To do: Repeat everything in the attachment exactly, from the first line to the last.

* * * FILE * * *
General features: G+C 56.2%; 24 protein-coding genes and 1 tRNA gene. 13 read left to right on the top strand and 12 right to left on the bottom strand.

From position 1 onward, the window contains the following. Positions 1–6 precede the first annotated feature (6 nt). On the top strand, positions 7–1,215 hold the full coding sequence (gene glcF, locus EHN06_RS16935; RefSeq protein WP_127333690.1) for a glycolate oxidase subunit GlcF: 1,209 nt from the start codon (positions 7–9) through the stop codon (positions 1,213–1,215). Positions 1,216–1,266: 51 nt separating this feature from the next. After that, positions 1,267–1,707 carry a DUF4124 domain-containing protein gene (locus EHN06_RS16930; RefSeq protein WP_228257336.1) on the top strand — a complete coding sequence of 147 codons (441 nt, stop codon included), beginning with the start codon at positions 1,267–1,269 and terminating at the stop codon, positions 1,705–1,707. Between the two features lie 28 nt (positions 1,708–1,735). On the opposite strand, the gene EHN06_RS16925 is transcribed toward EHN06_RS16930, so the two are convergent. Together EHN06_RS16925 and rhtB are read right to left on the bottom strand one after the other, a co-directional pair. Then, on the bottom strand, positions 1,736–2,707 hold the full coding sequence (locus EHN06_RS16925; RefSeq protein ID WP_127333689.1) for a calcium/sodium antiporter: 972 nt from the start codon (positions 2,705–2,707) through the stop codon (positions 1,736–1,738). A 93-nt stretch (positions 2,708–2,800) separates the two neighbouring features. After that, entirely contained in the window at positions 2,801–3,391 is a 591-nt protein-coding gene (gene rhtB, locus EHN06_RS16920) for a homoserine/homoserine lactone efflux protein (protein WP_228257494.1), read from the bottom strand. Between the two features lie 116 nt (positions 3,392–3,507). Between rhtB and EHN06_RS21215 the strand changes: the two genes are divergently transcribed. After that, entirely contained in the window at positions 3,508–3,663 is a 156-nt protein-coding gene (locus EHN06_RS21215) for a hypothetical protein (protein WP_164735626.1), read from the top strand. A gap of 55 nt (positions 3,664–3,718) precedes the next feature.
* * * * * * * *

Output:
General features: G+C 56.2%; 24 protein-coding genes and 1 tRNA gene. 13 read left to right on the top strand and 12 right to left on the bottom strand.

From position 1 onward, the window contains the following. Positions 1–6 precede the first annotated feature (6 nt). On the top strand, positions 7–1,215 hold the full coding sequence (gene glcF, locus EHN06_RS16935; RefSeq protein WP_127333690.1) for a glycolate oxidase subunit GlcF: 1,209 nt from the start codon (positions 7–9) through the stop codon (positions 1,213–1,215). Positions 1,216–1,266: 51 nt separating this feature from the next. After that, positions 1,267–1,707 carry a DUF4124 domain-containing protein gene (locus EHN06_RS16930; RefSeq protein WP_228257336.1) on the top strand — a complete coding sequence of 147 codons (441 nt, stop codon included), beginning with the start codon at positions 1,267–1,269 and terminating at the stop codon, positions 1,705–1,707. Between the two features lie 28 nt (positions 1,708–1,735). On the opposite strand, the gene EHN06_RS16925 is transcribed toward EHN06_RS16930, so the two are convergent. Together EHN06_RS16925 and rhtB are read right to left on the bottom strand one after the other, a co-directional pair. Then, on the bottom strand, positions 1,736–2,707 hold the full coding sequence (locus EHN06_RS16925; RefSeq protein ID WP_127333689.1) for a calcium/sodium antiporter: 972 nt from the start codon (positions 2,705–2,707) through the stop codon (positions 1,736–1,738). A 93-nt stretch (positions 2,708–2,800) separates the two neighbouring features. After that, entirely contained in the window at positions 2,801–3,391 is a 591-nt protein-coding gene (gene rhtB, locus EHN06_RS16920) for a homoserine/homoserine lactone efflux protein (protein WP_228257494.1), read from the bottom strand. Between the two features lie 116 nt (positions 3,392–3,507). Between rhtB and EHN06_RS21215 the strand changes: the two genes are divergently transcribed. After that, entirely contained in the window at positions 3,508–3,663 is a 156-nt protein-coding gene (locus EHN06_RS21215) for a hypothetical protein (protein WP_164735626.1), read from the top strand. A gap of 55 nt (positions 3,664–3,718) precedes the next feature.